15 pages
Word Count
4700 words
University of Melbourne
Course Code
Supply Chain Management

Supply Chain summary

October 24, 2018
Supply Chain Management
Integration of the end (raw material) and front (customer) part of the chain
Integration of procurement, manufacturing, distribution, warehousing and transportation, in
order to secure Delivery In Full On Time, reducing system wide costs and improving service
Conicting Objectives in the Supply Chain
Lot Size – Inventory Trade-Of
Manufacturers (typically) want large lot sizes
Per unit set-up costs lower, processes easier to control
Large lot sizes = large inventories
Retailers / distributors want short delivery lead times and wide product variety
Large inventories can lead to short delivery lead times, but will not support wide product
variety at an acceptable cost
Information to Address Lot Size – Inventory Trade-O, Con.icts
Advanced manufacturing systems - Kanban and CONWIP
POS data for advance warnings
Inventory – Transportation Cost Trade-Of
Full truckloads provide lowest operating costs per unit
Demand is (typically) less than full truckloads
Full truckloads (generally) in.ate inventories
Information to Address Inventory – Transportation Cost Trade-O, Con.icts
Lead time reduction for batching
Information systems for combining shipments
Cross docking: allows the retailer to combine shipments from many diferent
manufacturers onto one truck destined for a particular location.
Advanced DSS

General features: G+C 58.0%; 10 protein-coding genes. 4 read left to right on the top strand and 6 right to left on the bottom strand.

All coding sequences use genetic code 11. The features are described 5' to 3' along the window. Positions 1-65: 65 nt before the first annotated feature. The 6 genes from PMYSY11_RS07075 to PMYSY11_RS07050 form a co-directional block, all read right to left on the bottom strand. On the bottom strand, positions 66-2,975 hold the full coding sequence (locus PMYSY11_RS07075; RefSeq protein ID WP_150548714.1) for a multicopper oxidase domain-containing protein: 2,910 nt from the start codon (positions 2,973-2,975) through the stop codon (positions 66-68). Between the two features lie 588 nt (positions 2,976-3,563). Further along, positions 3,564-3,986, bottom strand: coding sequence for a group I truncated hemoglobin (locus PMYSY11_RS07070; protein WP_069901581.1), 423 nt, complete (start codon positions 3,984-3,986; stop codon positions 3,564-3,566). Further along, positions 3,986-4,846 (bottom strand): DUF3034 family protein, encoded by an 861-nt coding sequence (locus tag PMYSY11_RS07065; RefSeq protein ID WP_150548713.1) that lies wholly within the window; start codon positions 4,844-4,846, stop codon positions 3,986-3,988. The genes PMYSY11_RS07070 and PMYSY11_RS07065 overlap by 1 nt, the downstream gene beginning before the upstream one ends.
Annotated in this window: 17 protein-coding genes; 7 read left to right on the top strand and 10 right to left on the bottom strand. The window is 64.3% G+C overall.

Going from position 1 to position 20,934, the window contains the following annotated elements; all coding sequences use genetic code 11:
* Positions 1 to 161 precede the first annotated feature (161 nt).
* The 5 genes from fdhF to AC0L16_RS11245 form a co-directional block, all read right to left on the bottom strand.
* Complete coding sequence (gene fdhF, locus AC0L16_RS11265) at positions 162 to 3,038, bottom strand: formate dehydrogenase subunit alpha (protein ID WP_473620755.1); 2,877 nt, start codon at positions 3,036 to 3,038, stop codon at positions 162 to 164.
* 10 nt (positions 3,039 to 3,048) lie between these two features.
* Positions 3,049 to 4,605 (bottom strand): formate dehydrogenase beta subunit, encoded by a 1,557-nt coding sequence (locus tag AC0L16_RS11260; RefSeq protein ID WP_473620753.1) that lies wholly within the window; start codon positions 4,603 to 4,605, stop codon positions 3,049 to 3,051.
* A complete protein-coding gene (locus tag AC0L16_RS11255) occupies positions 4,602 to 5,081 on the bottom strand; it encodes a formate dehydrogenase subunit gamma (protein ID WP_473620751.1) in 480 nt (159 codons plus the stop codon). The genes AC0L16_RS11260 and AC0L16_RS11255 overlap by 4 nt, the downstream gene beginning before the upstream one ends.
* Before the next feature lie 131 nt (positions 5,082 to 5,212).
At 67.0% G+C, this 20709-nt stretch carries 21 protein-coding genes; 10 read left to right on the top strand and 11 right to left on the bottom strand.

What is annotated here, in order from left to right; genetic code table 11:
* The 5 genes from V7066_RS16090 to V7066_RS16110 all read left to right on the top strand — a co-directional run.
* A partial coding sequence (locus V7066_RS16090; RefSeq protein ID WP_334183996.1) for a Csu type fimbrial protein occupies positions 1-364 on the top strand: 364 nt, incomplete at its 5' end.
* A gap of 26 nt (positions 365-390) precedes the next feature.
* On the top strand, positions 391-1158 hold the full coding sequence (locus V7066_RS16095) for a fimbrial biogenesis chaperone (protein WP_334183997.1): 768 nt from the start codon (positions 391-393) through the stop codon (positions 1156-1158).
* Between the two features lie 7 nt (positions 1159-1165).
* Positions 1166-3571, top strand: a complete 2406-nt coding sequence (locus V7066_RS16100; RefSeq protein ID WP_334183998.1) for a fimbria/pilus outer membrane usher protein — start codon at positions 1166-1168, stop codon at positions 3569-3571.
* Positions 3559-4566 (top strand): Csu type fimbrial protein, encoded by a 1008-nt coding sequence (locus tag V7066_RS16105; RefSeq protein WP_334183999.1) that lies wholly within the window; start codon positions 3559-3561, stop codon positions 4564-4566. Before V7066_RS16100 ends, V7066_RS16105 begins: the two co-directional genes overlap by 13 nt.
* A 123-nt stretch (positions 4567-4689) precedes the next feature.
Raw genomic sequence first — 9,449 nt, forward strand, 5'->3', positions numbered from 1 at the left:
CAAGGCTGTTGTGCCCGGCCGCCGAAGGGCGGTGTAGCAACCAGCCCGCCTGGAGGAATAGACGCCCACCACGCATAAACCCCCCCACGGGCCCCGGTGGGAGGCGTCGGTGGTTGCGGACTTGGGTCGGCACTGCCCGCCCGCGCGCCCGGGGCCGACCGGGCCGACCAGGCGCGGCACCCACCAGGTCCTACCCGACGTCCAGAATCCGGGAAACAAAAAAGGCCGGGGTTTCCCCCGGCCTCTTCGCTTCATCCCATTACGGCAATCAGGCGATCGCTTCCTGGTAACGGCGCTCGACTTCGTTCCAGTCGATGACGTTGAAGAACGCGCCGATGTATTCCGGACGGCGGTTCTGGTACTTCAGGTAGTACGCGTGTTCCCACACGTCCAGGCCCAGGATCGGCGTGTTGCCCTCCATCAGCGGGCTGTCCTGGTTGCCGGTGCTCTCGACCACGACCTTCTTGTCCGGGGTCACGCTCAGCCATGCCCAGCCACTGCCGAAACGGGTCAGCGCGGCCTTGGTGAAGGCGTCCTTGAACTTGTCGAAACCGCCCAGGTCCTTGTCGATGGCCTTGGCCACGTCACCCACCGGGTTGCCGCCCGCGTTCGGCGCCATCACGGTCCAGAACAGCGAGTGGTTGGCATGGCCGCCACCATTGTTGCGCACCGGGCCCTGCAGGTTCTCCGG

Lead Time – Transportation Cost Trade-Of
There is a trade-o, between holding items until enough accumulate to reduce
transportation costs and shipping them immediately to reduce lead time.
Total Lead Time = Order processing time + procurement time + manufacturing time +
transportation time
Transportation costs low if quantities large
Lead times shorter if quantities small
Information to Address Lead Time – Transportation Cost Trade-O, Con.icts
Information systems for combining shipments
Cross docking
Improved forecasting
Lower order / procurement / manufacturing lead times
Product Variety - Inventory Trade-Of
Increased product variety = increased transportation and warehousing costs
Also require higher inventory levels to maintain adequate service levels
Problem matching supply with demand
Information to Address Product Variety - Inventory Trade-O, Con.icts
Delayed di,erentiation
Generic products shipped as far as possible before customization
Risk is “pooled” and forecasts can become more accurate (at the generic level)
Cost – Customer Service Trade-Of
Reducing inventories, manufacturing and transportation costs (typically) reduces
customer service levels
Information to Address Cost – Customer Service Trade-O, Con.icts
All of the methods mentioned in the previous sections
Direct shipping from warehouses to customers
Retail outlets require information about warehouse inventories
Retailers place order direct on warehouse – real time access to availability, allocation of
stock etc.
Product Characteristics Functional
(Predictable Demand)
(Unpredictable Demand)
Product life Cycle More than 2 years 3 months to 1 year
Product Variety Low High
Contribution Margin 5% to 20% 20% to 60%
Forecast Error 10% 40% to 100%
Average Stock-out rate 1% to 2% 10% to 40%
Lead time required for
made-to-order products
6 months to a year 1 day to 2 weeks
Fisher’s Model
Functional matches EDciency – Push strategy
Innovative matches Responsiveness – Pull strategy
Lee’s Model
Demand Uncertainty
Low (Functional products) High (Innovative products)
EDciency supply chain
Responsiveness supply chain
Risk hedging supply chain
Power plants Agile supply chains
Information Technology: EDI (electronic data interchange), barcoding, RDFI